Avoid picking your child up, singing to them, or offering to read a book, which will only stimulate them. Instead, say, "Everything's fine, honey," and leave the room quickly. You can also encourage your child to use a lovey, such as a blanket or a stuffed animal, to soothe themself. "Make it clear that they need to go right back to sleep," says Dr. Maseda.

Your Child Gets Up Too Early In the Morning

Reason: As toddlers grow, some wake up as soon as it's light—or even earlier—and they don't want to spend time alone. Also, your toddler needs less sleep than they did as a baby.

Solution: If your child seems well-rested (toddlers should get 12 to 14 hours of sleep per day, including naps), move their bedtime a little later. Otherwise, try to figure out what's disturbing them in the morning. If it's sunlight, buy a room-darkening shade. Are the birds chirping? Use a white-noise machine to drown them out. Avoid giving your child milk or food right away so they don't associate getting up with eating.

"What time you get your toddler up will depend on what you need to do during the day. If you are at home with them and they don't need to go to daycare early, they don't need to get up until 7 or 7:30 a.m.," says Waddilove. If a child begins waking early, explain that it is not time to get up yet. Some toddlers will go back to sleep; others may stay awake and play on their own before relaxing and falling asleep again.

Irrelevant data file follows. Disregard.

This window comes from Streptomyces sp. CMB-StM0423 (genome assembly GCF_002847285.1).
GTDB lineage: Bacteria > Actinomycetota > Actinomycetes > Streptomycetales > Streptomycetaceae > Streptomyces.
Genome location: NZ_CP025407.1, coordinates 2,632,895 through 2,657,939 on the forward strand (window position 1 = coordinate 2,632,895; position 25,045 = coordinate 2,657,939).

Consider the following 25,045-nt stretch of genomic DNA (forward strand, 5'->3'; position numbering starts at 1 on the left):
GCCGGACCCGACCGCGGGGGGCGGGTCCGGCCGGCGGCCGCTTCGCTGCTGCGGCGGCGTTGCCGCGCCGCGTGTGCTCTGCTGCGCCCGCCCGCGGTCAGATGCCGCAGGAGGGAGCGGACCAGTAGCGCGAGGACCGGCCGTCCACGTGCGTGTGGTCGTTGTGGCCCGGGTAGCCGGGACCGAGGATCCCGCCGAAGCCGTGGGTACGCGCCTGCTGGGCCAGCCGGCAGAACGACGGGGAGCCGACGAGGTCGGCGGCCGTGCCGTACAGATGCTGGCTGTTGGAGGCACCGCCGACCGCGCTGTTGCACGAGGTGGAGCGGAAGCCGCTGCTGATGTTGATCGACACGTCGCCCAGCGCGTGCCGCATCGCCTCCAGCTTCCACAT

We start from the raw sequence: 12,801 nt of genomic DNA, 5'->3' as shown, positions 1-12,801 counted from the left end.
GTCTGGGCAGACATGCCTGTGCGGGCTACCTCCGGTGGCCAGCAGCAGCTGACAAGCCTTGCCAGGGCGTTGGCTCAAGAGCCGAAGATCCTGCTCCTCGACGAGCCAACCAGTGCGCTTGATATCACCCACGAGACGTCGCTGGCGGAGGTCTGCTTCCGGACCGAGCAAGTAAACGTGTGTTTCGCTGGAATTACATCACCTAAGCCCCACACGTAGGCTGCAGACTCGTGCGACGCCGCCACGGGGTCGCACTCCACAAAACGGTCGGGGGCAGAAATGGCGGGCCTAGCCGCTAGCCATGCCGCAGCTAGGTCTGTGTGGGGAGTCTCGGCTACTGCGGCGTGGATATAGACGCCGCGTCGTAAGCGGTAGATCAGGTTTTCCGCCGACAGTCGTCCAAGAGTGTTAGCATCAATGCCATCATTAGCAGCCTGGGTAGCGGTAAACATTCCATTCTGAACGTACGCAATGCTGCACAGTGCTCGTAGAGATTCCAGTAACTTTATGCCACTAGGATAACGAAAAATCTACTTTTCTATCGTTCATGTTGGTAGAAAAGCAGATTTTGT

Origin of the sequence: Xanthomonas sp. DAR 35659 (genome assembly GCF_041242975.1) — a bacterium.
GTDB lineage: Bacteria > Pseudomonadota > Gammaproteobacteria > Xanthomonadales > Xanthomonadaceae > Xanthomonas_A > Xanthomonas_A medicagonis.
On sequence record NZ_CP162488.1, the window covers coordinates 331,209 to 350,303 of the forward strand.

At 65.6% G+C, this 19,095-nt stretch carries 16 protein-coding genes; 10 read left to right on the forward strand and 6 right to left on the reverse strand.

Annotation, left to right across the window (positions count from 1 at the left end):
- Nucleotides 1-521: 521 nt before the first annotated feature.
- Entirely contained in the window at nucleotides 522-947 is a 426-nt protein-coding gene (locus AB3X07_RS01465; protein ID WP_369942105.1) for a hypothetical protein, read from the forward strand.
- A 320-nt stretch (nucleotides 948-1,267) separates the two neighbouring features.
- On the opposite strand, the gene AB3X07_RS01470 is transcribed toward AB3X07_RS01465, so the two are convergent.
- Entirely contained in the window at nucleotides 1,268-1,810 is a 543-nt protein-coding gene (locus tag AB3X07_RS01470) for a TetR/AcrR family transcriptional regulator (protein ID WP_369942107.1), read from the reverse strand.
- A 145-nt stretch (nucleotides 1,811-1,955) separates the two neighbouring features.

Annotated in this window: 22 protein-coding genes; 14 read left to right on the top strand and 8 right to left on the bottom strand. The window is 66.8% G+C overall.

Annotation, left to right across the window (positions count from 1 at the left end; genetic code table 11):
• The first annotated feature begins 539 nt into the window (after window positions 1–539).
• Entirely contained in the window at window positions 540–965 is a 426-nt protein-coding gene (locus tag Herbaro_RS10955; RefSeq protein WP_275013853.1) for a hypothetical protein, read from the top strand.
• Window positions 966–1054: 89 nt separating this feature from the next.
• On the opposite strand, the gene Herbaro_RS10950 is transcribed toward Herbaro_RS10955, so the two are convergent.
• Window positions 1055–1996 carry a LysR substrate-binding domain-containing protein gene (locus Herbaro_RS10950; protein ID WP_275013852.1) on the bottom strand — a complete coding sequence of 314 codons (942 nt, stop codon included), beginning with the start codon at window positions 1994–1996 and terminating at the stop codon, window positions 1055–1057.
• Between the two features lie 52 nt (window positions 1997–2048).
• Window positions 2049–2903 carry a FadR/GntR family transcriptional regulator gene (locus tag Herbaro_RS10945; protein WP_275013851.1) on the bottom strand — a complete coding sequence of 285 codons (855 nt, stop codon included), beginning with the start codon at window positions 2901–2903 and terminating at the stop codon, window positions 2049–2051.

Each day, try to establish a sleep schedule that works for your family and optimize your child's room for alone time. For example, if your child wants to be awake, give them a few stuffed animals or a favorite picture book to look over in bed and tell them you'll let him know when it's time to get up.

Your Child Refuses to Nap

Reason: Between 12 and 18 months, this pushback is often a sign that your kid is ready to drop down to one nap. "Toddlers can stay awake for longer periods during the day than babies," says Judith Owens, M.D., director of sleep medicine at Boston Children's Hospital.

Solution: Cutting down to one nap is often a rocky road. Some days your child may not be able to make it through the morning without a snooze. On others, they may resist their midday nap because they're too busy playing. Try alternating one-nap days with two-nap days until they settle into a new routine.

If your kid is already down to one nap, you can still expect occasional resistance. Minimize struggles by following a consistent pre-sleep routine. "The timing and order of meals and activities helps anchor your child's circadian clock," says Dr. Owens. If your child often has trouble conking out, try pushing their nap to later in the day, such as six hours after they wake up in the morning.

Updated by Jeanine Detz
Was this page helpful?
Related Articles